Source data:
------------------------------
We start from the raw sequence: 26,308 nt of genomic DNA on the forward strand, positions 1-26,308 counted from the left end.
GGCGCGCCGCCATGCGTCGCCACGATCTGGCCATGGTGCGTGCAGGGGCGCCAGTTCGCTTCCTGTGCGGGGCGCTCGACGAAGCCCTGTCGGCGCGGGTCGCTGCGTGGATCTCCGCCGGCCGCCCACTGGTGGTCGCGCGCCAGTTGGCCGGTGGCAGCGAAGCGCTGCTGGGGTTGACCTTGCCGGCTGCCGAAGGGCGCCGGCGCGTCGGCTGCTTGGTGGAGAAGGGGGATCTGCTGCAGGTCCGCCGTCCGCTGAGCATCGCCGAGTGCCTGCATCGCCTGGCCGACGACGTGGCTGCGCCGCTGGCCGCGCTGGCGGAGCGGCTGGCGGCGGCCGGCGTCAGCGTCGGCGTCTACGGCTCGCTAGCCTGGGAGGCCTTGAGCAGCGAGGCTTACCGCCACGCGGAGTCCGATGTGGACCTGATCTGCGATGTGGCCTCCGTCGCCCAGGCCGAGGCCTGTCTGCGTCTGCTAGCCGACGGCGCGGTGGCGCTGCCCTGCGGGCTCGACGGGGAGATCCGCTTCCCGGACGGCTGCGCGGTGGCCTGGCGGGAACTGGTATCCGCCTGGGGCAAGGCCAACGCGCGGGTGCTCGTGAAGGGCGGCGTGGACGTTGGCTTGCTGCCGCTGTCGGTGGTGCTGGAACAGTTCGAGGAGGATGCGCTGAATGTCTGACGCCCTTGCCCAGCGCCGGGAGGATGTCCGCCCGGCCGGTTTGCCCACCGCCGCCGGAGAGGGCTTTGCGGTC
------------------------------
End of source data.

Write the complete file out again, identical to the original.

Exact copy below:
We start from the raw sequence: 26,308 nt of genomic DNA on the forward strand, positions 1-26,308 counted from the left end.
GGCGCGCCGCCATGCGTCGCCACGATCTGGCCATGGTGCGTGCAGGGGCGCCAGTTCGCTTCCTGTGCGGGGCGCTCGACGAAGCCCTGTCGGCGCGGGTCGCTGCGTGGATCTCCGCCGGCCGCCCACTGGTGGTCGCGCGCCAGTTGGCCGGTGGCAGCGAAGCGCTGCTGGGGTTGACCTTGCCGGCTGCCGAAGGGCGCCGGCGCGTCGGCTGCTTGGTGGAGAAGGGGGATCTGCTGCAGGTCCGCCGTCCGCTGAGCATCGCCGAGTGCCTGCATCGCCTGGCCGACGACGTGGCTGCGCCGCTGGCCGCGCTGGCGGAGCGGCTGGCGGCGGCCGGCGTCAGCGTCGGCGTCTACGGCTCGCTAGCCTGGGAGGCCTTGAGCAGCGAGGCTTACCGCCACGCGGAGTCCGATGTGGACCTGATCTGCGATGTGGCCTCCGTCGCCCAGGCCGAGGCCTGTCTGCGTCTGCTAGCCGACGGCGCGGTGGCGCTGCCCTGCGGGCTCGACGGGGAGATCCGCTTCCCGGACGGCTGCGCGGTGGCCTGGCGGGAACTGGTATCCGCCTGGGGCAAGGCCAACGCGCGGGTGCTCGTGAAGGGCGGCGTGGACGTTGGCTTGCTGCCGCTGTCGGTGGTGCTGGAACAGTTCGAGGAGGATGCGCTGAATGTCTGACGCCCTTGCCCAGCGCCGGGAGGATGTCCGCCCGGCCGGTTTGCCCACCGCCGCCGGAGAGGGCTTTGCGGTC